By Rebecca Lewis @RebeccaSLewis

A PHOTOGRAPHER has captured a bird’s eye view of the stunning Namib Desert from a PARAGLIDER

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A herd of zebras seem to blend into the pockmarked plain

Theo Allofs travels the world taking stunning pictures of untouched landscapes from a unique perspective.

Theo travels with his paraglider with him at all times in case he spots a good location

Soaring 300 metres above ground, Theo shot the yellow sand dunes, dry red river beds and remote townships in Namibia.

The zebras' shadow make the animals look bigger than they are

His use of a paraglider, which can soar to 1400m above ground, also allowed him to follow a flock of ostriches and a herd of zebras.

A small township is one of the few settlements in the dry desert

Theo’s unusual method of transport meant he could explore the far reaches of the desert and minimise the disruption to wildlife.

A herd of oryx cross the acrid landscape

He said: “Sometimes animals already run away when I am still far away.

“Other times animals are nervous first and then quickly get used to this big bird and the noise it makes.

A flock of ostriches keep close together as they cross the featureless landscape

“I try to fly high enough not to disturb any wildlife.”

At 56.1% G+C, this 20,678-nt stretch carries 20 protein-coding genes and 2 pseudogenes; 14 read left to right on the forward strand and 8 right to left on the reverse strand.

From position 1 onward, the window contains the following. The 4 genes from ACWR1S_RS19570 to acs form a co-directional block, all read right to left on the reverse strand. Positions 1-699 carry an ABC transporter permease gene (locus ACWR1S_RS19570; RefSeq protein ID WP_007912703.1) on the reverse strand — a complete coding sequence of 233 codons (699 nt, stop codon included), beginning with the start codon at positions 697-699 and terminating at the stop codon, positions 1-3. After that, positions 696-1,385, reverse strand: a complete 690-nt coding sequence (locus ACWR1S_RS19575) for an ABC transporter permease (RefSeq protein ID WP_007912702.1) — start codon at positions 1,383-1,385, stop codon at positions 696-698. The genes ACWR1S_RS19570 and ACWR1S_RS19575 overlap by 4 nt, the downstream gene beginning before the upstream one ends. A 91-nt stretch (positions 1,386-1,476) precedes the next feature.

He first started to paraglide five years ago in the midst of a self-confessed mid-life crisis – and despite being afraid of heights.

The dry creek beds near Messum Crater make stunning tracks on the red dirt

He said: “I started at an age when most guys being punished by the midlife crises find comfort in buying a Harley Davidson and hanging a heavy gold chain around their necks.

Theo's shadow can be seen on the dry dirt next to a herd of zebras

“I decided to go up into the air despite my extreme fear of heights.”

Theo researches his chosen landscapes on Google Earth and makes sure he always carries his paraglider with him when he is driving across the remote regions.

An aerial view of a livestock enclosure of the Himba people

He said: “All I need is an open area the size of a football field and no to little wind in order to fly.

Waves pound the shipwreck Zeila which was stranded in 2008

“Take offs are the most difficult part as one has to run with over 50kg on your back plus camera gear hanging on your chest.

A herd of zebras kick up dust as they gallop across the desert

“If there is no wind at all take-offs can be a real challenge and the runs can be very long.”
Once he is in the air the snapper can take pictures for up to two hours.

Bird's eye view: Water in Sandwich Harbour sparkles in the sun

He added: “I have a fascination for deserts. And especially for the Namib Desert, the most diverse and beautiful desert I have encountered so far.

“The Namib Desert does not only offer a diversity of spectacular landscapes but also much wildlife.”